Views: 1 Author: Site Editor Publish Time: 2022-07-25 Origin: Site
Conduit is metal or plastic tubing used to create a protective channel for electrical wire. The channel, along with electrical boxes and devices that join the conduit pieces, is known collectively as raceway.
In a household wiring system, most of the circuit wiring is in the form of insulated cable that is run inside wall, floor and ceiling structures without conduit. Conduit typically is used only where circuit wires are exposed (or surface-mounted or buried) and therefore need protection from damage or moisture.
Conduit usually contains two or more individual insulated wires. This marks another distinction from cable, which consists of multiple wires encased in a protective jacket or armor. Cable typically is not run through conduit.
In a standard installation, an entire raceway—including the conduit, boxes, connectors and fittings—is installed before the individual wires are threaded through the raceway. Electricians call the wiring phase "pulling" or "fishing" because the wires are pulled through the raceway with a flexible metal ribbon called a fish tape.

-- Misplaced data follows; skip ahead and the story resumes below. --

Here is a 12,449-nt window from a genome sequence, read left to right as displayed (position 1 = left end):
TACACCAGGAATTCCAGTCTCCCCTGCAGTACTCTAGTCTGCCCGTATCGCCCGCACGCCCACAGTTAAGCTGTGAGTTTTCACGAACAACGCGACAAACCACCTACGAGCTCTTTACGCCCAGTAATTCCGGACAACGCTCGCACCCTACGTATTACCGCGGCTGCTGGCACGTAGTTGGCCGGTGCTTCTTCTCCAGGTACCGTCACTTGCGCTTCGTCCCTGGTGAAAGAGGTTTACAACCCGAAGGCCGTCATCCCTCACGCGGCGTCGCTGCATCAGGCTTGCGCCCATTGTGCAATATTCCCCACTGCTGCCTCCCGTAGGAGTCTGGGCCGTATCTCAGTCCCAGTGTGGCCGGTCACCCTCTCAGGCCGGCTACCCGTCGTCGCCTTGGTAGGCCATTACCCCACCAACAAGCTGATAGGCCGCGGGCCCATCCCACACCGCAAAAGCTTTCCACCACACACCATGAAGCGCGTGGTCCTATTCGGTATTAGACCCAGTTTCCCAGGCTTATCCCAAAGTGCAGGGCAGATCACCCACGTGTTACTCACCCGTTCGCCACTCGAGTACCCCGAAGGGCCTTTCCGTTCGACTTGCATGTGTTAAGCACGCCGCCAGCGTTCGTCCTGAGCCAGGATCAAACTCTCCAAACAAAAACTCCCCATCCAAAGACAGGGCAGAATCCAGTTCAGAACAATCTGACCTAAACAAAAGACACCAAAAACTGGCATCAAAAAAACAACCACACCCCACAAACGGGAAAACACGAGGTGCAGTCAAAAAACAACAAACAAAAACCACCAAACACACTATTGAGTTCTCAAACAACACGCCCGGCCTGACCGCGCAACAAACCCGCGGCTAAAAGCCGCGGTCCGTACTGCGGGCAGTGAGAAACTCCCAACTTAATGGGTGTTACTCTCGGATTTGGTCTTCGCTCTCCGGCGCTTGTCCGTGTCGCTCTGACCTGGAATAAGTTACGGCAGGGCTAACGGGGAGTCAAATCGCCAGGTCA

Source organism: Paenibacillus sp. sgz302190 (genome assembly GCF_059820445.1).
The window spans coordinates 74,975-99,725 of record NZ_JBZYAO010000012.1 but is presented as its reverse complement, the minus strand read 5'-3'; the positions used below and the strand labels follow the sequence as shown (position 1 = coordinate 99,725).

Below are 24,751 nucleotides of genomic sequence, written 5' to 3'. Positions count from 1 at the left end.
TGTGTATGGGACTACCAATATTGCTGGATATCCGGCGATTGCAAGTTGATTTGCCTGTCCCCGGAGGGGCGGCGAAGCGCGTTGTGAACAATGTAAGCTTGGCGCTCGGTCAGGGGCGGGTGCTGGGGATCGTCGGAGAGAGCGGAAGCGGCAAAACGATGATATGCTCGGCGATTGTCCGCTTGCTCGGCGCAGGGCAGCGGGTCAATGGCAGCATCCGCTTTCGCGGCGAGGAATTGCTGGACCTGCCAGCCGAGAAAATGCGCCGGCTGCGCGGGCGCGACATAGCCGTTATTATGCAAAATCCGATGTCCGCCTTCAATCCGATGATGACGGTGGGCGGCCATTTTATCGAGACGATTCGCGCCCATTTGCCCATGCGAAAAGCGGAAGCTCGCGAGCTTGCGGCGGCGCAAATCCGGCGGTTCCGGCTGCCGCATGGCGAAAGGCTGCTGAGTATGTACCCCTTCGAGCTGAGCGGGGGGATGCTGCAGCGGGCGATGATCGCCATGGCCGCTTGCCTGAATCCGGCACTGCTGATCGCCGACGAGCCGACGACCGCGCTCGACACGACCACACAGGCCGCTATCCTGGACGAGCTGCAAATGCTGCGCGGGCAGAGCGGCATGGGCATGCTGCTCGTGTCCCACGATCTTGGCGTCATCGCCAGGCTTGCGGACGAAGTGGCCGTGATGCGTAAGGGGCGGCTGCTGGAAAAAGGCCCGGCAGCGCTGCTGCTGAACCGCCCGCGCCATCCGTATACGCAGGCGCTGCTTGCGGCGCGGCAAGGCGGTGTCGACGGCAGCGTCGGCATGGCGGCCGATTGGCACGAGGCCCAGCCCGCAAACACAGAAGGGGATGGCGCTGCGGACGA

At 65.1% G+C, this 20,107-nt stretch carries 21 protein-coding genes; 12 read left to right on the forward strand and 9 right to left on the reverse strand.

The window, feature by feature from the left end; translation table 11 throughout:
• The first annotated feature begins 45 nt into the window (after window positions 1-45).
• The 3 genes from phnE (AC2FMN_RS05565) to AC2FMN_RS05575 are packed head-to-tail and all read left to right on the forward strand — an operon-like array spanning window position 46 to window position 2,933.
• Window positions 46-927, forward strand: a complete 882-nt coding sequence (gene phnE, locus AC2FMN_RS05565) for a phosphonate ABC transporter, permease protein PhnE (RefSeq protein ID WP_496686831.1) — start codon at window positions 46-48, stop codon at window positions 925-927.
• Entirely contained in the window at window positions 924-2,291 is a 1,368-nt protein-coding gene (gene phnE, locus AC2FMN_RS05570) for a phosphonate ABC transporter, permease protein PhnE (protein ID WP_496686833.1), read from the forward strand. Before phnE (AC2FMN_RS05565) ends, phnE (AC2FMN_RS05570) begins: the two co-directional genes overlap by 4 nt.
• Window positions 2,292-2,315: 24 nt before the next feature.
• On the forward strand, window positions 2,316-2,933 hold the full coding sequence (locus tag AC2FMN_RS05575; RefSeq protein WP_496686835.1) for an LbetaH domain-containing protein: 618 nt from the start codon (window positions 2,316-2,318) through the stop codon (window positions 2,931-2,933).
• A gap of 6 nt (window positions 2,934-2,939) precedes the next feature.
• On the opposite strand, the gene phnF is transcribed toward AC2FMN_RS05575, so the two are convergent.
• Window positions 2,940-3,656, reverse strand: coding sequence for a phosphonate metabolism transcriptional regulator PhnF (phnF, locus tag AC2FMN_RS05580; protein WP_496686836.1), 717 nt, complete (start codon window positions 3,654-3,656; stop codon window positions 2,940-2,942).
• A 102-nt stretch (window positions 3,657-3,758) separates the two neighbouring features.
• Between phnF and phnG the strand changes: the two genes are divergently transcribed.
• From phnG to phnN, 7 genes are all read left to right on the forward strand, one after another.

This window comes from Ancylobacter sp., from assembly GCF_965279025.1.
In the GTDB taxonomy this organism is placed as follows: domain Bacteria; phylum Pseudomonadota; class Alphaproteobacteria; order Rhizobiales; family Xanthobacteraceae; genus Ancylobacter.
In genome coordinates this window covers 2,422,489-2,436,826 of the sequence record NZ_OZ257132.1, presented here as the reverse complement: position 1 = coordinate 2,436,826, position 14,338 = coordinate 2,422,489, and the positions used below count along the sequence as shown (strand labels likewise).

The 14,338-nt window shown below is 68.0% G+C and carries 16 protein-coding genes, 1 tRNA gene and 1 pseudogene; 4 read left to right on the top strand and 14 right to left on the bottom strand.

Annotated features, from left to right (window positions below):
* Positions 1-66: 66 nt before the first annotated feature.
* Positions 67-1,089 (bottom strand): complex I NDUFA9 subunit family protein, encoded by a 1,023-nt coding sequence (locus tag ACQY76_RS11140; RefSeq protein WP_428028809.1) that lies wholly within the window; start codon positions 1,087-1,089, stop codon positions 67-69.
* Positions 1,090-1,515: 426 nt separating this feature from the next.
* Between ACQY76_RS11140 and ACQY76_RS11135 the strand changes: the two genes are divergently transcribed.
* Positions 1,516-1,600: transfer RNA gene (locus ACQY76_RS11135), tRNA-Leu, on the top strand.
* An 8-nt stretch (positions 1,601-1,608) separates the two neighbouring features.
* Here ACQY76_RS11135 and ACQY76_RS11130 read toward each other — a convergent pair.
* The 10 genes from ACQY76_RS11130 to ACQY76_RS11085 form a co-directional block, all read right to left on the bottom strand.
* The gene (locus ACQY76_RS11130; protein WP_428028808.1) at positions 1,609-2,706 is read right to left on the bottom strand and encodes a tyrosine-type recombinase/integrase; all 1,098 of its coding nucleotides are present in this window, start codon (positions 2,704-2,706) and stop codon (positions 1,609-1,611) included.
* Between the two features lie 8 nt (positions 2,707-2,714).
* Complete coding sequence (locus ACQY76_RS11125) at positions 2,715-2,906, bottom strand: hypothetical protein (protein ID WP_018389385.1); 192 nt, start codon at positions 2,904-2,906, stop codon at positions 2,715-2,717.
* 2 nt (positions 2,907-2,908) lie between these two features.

Each type of conduit has its own fittings (which connect lengths of conduit together) and connectors (which join conduit to boxes). Fittings include straight couplings and various elbows and tees, much like plumbing fittings, for extending or changing the direction of the conduit run. Some fittings have removable plates or covers that provide access to the conduit interior to facilitate pulling the wires; when installed, these are often referred to as "pull points."